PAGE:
The Odyssey of Captain America

From my mid-20s until my early 40s, I walked away from my adolescent comic-book habit.  I sold off my original collection (large tears now welling up . . .) and was relatively ignorant of the goings-on in the Marvel Universe.  I did pick up the amazing Marvels series by Ed Busiek and Alex Ross in 1994, and that rekindled my love for the “classic” continuity I’d so loved.  It also re-connected me with the “Golden Age” heroics of Captain America, Marvel’s WW II icon, whom I’d gotten a taste of back in the 70s through Roy Thomas’ amazing Invaders “retro-continuity” series.


Within a few years I’d jumped back in with both feet, gathering up and reading every comic book appearance of the “Living Legend” I could find (which, thanks to the magic of reprints, I’ve pretty much managed to do).  My experience as a Civics teacher resonated with the patriotic metaphors that abound in the Cap mythos, and my interest in Classics helped me begin to understand the Star-Spangled Sentinel in more grandly heroic terms.  Captain America, I think, is an American Odysseus.  The glory days of WW II are his Illiad, and his life since being “revived” in the 1960s are his Odyssey.

In his introduction to Robert Fagles’ popular translation of Homer’s , Bernard Knox begins, “’Odyssey’ is a familiar English word, meaning, according to Webster, ‘a series of adventurous journeys usually marked by many changes of fortune.’” Of course, the word itself derives from the Greek Odusseia, meaning simply “the story of Odysseus,” the classic tale of the fabled king’s journey home to Ithaca after the Trojan Wars.

While the Odyssey is certainly an “adventurous journey” filled with many “changes of fortune,” Knox reminds us that this classic hero returns “to find at home a situation more dangerous than anything he faced on the plains of Troy or in his wanderings over uncharted seas.” For Odysseus, returning “home” defines him. His country, his family, his values—all have been simultaneously defended and sacrificed during his time at war. The Great Question before him as he returns is, can they be restored? Or have they been lost for all time during his absence? And if lost—what is his place in this place that is no longer “home”?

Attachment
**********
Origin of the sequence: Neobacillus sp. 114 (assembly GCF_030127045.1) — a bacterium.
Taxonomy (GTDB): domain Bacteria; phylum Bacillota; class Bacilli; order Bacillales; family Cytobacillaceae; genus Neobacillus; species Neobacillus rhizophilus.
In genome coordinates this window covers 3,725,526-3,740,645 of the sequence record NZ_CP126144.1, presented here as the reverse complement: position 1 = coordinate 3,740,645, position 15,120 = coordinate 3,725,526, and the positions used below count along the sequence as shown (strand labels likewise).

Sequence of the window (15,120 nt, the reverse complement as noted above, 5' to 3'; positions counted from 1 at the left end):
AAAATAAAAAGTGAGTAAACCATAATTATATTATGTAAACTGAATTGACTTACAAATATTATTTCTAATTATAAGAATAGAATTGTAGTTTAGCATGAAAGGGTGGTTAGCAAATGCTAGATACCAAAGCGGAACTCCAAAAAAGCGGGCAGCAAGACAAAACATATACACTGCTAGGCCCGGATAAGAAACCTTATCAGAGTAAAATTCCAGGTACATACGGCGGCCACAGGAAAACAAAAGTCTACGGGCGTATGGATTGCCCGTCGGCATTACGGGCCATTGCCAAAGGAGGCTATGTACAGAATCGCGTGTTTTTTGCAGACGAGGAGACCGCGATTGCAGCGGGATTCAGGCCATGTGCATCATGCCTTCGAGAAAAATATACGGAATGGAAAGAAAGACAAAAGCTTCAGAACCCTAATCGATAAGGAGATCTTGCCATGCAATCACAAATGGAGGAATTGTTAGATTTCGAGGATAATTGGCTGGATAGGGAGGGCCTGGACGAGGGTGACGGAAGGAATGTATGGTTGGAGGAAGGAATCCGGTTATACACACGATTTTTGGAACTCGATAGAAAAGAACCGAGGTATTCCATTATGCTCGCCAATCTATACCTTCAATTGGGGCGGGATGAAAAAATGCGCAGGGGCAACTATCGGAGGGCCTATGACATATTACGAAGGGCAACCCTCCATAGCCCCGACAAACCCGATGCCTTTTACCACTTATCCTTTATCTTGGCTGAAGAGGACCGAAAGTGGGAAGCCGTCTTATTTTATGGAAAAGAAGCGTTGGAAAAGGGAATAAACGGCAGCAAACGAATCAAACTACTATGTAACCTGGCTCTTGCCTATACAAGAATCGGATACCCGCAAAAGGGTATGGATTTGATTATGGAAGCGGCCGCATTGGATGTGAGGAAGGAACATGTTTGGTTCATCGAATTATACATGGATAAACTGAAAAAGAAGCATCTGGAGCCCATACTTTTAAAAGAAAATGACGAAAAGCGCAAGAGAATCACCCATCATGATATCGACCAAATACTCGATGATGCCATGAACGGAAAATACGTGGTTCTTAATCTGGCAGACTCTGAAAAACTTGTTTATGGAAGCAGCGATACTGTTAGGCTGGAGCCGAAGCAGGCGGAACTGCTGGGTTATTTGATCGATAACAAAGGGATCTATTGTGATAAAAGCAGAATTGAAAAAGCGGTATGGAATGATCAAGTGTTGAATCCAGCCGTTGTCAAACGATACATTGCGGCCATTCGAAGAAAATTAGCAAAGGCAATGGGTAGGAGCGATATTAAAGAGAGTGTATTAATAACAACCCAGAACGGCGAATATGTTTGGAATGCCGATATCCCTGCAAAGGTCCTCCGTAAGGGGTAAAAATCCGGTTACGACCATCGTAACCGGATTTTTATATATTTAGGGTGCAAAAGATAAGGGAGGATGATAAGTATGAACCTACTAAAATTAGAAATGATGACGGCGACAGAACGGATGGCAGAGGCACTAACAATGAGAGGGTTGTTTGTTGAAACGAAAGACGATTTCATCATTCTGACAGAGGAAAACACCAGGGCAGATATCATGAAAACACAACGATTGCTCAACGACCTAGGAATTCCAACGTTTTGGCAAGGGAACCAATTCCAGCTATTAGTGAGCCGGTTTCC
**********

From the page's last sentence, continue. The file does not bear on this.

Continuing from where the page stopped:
No modern hero emulates the spirit of the Odyssey as well as Captain America. He is “born” into a world in which the ideal of the American Dream was as formative and motivating for him as ever experienced by noble Greek. His mettle and values–tested in his own Iliad, World War Two–have been sacrificed during his two-decade Great Sleep that followed. Since his revival, his life has certainly been “a series of adventures” marked by “many changes of fortune.” His return has always been shaped by the same central question faced by Odysseus: can his country, his family, his values–which he embodies as surely as did Ithaca’s King—ever be restored? Or have they been lost for all time during his absence and the struggle to find his way home? Perhaps even more powerfully, Steve Rogers has wrestled for four decades with the real possibility that all has been lost, and his story has been much more defined by his efforts to find his place in a world that is no longer “home”.

Steve Rogers/Captain America has been at the center of almost every major development in the Marvel Universe since its inception.  He’s survived “death” at least a half-dozen times, always brought back to continue “fighting the good fight.”  In the series of posts which will follow this, I’ll comment on some highlights of that start-spangled career.  And I’ll try to make the case that it is finally time (more likely way past time) for him to be allowed to find his way home.  Although I would dearly miss him, I truly hope Marvel Comics has the courage to let him go.

About Rick D. Williams

Teaching and writing have been my life's work for over two decades as a journalist and educator. My degrees in History were earned at Illinois State University, and I've done additional graduate work at Lincoln Christian Seminary and Urbana Theological Seminary. Over the years I’ve led conference workshops and authored articles and book chapters on topics ranging from religious education and international student ministry to state and local history.
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